What might yearly failures on forced college and career readiness assessments have done to a young Maya Angelou? What messages would today's increasingly rote education system, and her likely inability to submit to such a system, have imprinted on her young, developing mind?
I hope EVERY teacher and EVERY parent will think about her life story before they cede more and more of their student's or their children's education to the assembly line model we are adopting in this country, where we demand children meet certain standards by certain ages or risk being labeled "not proficient" or worse yet, a "failure".
Please remember her story when you look at a child. Always look for their potential, and realize it may not manifest when and how you think it should, or when state and federal education departments insist it should.
And please understand their potential may not be reflected on a standardized test.
Each and every child has their own path and their own story. Children can not and should not be reduced down to data points to satisfy the accountability needs of administrators and politicians.
Be the person who believes in a child. Be the person who supports a child. Be the person who encourages a child.
For that child could be the next Maya.
Her own story served as a cautionary tale not to discount the potential of any individual. When she was about nine years old she was raped by her mother’s boyfriend, and became selectively mute after the rapist’s subsequent murder, believing she was responsible for his death because she named him. Living in poverty in rural Arkansas, and selectively mute, she had the odds stacked against her. By the time she was sixteen, she was a single mother in San Francisco. In these situations, there were “rainbows” – people who believed in her, supported and encouraged her.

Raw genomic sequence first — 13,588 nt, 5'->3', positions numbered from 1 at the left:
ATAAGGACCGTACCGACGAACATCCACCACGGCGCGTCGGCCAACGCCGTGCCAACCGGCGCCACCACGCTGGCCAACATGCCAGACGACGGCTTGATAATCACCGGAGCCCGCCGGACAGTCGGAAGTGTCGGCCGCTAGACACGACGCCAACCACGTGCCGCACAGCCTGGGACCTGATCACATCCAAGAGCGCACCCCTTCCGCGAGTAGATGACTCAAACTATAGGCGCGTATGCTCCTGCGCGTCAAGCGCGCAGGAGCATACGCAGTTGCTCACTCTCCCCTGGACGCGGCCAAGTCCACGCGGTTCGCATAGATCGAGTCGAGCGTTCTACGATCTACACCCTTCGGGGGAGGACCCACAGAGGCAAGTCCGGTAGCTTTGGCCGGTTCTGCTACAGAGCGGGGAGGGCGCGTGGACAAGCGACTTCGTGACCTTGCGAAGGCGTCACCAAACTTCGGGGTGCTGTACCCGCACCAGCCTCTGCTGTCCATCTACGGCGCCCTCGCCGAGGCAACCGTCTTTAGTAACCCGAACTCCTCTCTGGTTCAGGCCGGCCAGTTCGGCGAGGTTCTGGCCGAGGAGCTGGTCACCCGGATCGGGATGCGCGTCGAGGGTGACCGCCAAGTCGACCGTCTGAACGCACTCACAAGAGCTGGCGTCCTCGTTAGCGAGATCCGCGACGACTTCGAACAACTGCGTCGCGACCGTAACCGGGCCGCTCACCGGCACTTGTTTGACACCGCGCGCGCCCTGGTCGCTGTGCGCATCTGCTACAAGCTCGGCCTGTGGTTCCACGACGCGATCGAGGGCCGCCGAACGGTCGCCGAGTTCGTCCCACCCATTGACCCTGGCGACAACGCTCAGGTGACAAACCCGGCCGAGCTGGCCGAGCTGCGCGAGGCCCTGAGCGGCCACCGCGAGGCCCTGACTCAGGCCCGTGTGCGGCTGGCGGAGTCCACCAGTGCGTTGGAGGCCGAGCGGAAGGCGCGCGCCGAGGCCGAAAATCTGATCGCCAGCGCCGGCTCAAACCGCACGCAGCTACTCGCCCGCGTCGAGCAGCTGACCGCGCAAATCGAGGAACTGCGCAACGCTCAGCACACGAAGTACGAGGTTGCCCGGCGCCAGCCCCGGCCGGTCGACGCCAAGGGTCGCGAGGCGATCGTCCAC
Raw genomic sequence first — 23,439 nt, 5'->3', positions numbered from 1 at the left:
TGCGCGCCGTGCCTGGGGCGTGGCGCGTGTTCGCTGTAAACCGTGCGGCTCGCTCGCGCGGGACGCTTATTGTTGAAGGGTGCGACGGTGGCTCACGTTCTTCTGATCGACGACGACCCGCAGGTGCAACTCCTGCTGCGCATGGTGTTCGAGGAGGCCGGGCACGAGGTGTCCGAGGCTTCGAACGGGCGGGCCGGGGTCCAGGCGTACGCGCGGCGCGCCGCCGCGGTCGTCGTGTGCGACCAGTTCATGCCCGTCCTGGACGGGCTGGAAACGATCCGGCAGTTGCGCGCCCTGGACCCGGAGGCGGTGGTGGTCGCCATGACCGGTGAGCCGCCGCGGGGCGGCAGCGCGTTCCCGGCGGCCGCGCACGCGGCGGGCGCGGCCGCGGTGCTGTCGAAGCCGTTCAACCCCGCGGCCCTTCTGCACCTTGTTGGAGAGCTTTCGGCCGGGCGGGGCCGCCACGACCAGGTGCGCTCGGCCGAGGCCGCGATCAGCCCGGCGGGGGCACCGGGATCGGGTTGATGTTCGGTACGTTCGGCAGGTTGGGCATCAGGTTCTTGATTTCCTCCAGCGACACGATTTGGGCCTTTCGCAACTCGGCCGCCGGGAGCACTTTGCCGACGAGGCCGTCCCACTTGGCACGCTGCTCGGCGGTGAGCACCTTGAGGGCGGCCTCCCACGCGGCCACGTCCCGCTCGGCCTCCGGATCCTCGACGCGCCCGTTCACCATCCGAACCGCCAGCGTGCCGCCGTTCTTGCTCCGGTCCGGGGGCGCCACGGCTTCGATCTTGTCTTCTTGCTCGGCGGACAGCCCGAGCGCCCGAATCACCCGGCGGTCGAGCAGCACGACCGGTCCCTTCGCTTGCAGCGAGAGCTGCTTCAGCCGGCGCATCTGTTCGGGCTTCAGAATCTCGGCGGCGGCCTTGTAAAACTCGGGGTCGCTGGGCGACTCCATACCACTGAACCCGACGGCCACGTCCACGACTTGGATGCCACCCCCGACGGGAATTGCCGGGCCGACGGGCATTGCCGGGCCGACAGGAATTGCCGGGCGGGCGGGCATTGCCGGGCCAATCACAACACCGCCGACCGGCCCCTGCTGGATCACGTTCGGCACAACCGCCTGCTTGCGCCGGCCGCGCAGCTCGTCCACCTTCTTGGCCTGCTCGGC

Angelou closed by calling for educators to recognize their power: "We are the possible. We are the true. We are the miracle."
|Maya Angelou at ASCD Conference in Chicago, March 2013|
Photo credit David B. Cohen
This comment has been removed by the author.ReplyDelete
My husband was the first in his family to go to college. He was raised in dire poverty. He made a choice to "become educated" in a high school vocational program where he worked alongside an engineer on aircraft. From that moment, the trajectory of his life changed. He went in to the Air Force, to college, studied engineering and even today uses calculus to figure things out when he needs to. The highest math class in high school he ever took was Geometry. In today's world, he probably would be been told either he couldn't go to college or he wasn't ready to go to college. And, the vocational program where he had his moment may not even be available.ReplyDelete